See also our related blogs for the Keller Laboratory and the Pediatric Preclinical Testing Initiative.

Thursday, April 7, 2011

Personalized Medicine on the horizon


As molecularly-targeted medicines are developed to supplement or replace chemotherapy and/or radiation, the driving mutations or protein expression changes in a cancer (or the surrogate biomarker indicators thereof) will need to be identifiable on a patient-by-patient basis.  While key examples of "actionable mutations" do exist (eg., Herceptest for providing a basis for treatment selection), broad panels are only now being developed.  An example of a newly available test for 649 gene mutations across 53 genes is the Multiplex Solid Tumor Panel, offered at the OHSU Dept. of Pathology.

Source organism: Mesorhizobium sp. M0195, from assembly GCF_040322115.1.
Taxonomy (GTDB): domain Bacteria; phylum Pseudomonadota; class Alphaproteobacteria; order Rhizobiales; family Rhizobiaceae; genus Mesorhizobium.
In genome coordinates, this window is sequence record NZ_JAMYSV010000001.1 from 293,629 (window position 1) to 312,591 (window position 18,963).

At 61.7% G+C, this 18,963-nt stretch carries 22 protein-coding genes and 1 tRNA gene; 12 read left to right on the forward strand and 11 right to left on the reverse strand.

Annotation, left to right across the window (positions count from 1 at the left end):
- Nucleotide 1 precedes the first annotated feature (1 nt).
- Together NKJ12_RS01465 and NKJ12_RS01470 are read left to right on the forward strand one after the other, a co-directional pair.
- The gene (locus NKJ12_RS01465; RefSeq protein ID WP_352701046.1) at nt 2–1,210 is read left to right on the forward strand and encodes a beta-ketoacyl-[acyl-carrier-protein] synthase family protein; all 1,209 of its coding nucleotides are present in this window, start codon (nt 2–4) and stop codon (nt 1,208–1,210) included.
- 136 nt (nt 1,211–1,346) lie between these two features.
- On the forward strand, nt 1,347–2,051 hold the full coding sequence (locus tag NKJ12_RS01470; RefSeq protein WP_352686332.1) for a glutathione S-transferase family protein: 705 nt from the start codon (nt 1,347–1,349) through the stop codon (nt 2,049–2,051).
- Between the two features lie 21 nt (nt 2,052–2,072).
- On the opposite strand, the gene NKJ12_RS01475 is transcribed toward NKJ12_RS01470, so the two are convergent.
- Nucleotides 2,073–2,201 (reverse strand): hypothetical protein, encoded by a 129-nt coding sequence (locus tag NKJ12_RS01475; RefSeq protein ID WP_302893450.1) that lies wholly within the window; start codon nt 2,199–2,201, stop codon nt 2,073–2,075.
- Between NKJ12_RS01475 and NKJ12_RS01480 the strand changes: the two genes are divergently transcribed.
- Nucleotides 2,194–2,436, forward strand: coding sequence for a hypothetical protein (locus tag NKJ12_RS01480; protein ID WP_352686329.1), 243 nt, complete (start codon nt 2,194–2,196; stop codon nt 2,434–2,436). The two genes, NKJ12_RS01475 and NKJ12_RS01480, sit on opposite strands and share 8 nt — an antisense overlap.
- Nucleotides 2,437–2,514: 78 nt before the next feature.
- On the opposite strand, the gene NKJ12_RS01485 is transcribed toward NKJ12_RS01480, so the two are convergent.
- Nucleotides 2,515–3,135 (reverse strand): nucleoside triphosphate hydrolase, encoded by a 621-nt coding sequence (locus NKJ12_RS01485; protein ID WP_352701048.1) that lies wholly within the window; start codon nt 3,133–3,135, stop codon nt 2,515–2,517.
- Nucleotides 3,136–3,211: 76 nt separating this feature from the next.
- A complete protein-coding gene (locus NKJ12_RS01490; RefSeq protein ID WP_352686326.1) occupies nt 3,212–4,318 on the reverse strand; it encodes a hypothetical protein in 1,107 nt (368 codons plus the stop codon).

The stated goal of this assay is to have "developed a panel of multiplexed assays to screen for 649 mutations across 53 genes. The panel is designed to facilitate rapid identification of mutations that can be targeted with therapeutics now in clinical development or already FDA-approved."
 
Cost is approximately $2500 per patient sample.  Many caveats exist as to whether such a test can be used to directly inform patient care, yet the clinical availability of this assay is a step in the right direction.  
   
For more details, click here .  
  
[ for the peer-reviewed publication, click here for PubMed ID 21726664 (J Mol Diagn. 2011 Sep;13(5):504-13. Epub 2011 Jul 2).  

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